Limits of elemental contrast by low energy electron point source holography

  1. Get@NRC: Limits of elemental contrast by low energy electron point source holography (Opens in a new window)
DOIResolve DOI:
AuthorSearch for: ; Search for: ; Search for:
Journal titleJournal of Applied Physics
Article number94305
SubjectBiological molecule; Chemical information; Coherent sources; Elastic scattering cross sections; First order; In-line holography; Low energy electrons; Model results; Phase contrasts; Point projection; Point sources; Scattering factors; Single atoms; Small damage; Small molecules; Atoms; Balloons; Graphene; Holography; Nanostructures; Rutherford backscattering spectroscopy; Electrons
AbstractMotivated by the need for less destructive imaging of nanostructures, we pursue point-source in-line holography (also known as point projection microscopy, or PPM) with very low energy electrons (∼100 eV). This technique exploits the recent creation of ultrasharp and robust nanotips, which can field emit electrons from a single atom at their apex, thus creating a path to an extremely coherent source of electrons for holography. Our method has the potential to achieve atom resolved images of nanostructures including biological molecules. We demonstrate a further advantage of PPM emerging from the fact that the very low energy electrons employed experience a large elastic scattering cross section relative to many-kV electrons. Moreover, the variation of scattering factors as a function of atom type allows for enhanced elemental contrast. The idea that one can obtain chemical information about a sample whereas imaging it by PPM is worth pursuing in more detail, and here we undertake simulations of this scheme to assess its feasibility to first order. Model results for small molecules and adatoms on graphene substrates, where very small damage is expected, indicate that a phase contrast is obtainable between elements with significantly different Z-numbers. For example, for typical setup parameters, atoms such as C and P are discernible, whereas C and N are not. © 2011 American Institute of Physics.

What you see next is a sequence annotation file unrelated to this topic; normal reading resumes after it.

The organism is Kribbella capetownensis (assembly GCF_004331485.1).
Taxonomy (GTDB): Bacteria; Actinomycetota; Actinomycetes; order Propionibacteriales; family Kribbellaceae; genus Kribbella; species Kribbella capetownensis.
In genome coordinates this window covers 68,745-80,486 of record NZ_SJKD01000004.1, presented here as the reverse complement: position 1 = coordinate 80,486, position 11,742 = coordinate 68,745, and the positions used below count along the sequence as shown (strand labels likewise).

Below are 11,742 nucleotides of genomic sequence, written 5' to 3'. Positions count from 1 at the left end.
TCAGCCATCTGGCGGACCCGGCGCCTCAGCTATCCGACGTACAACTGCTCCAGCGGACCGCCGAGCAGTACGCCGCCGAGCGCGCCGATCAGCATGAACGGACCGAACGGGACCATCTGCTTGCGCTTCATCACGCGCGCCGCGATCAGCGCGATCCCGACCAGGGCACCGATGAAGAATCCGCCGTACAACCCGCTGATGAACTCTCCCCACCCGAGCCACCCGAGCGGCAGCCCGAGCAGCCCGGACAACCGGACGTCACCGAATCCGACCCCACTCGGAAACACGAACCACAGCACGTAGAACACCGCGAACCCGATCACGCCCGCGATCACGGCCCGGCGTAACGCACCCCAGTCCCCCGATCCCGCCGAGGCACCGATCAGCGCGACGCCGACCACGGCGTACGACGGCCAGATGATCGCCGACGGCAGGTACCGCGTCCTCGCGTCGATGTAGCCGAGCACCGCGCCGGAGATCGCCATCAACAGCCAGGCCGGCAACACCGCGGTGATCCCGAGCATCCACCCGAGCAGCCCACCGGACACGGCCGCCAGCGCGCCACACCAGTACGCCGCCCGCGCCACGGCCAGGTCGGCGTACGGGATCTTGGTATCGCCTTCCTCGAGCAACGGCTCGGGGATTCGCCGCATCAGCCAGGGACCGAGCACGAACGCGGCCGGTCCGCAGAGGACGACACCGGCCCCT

Publication date
AffiliationNational Research Council Canada (NRC-CNRC); National Institute for Nanotechnology (NINT-INNT)
Peer reviewedYes
NPARC number21271444
Export citationExport as RIS
Report a correctionReport a correction
Record identifierd148a5d5-cc0c-45f9-a693-2aa5d3c7aacd
Record created2014-03-24
Record modified2017-03-23
Bookmark and share
  • Share this page with Facebook (Opens in a new window)
  • Share this page with Twitter (Opens in a new window)
  • Share this page with Google+ (Opens in a new window)
  • Share this page with Delicious (Opens in a new window)
Date modified: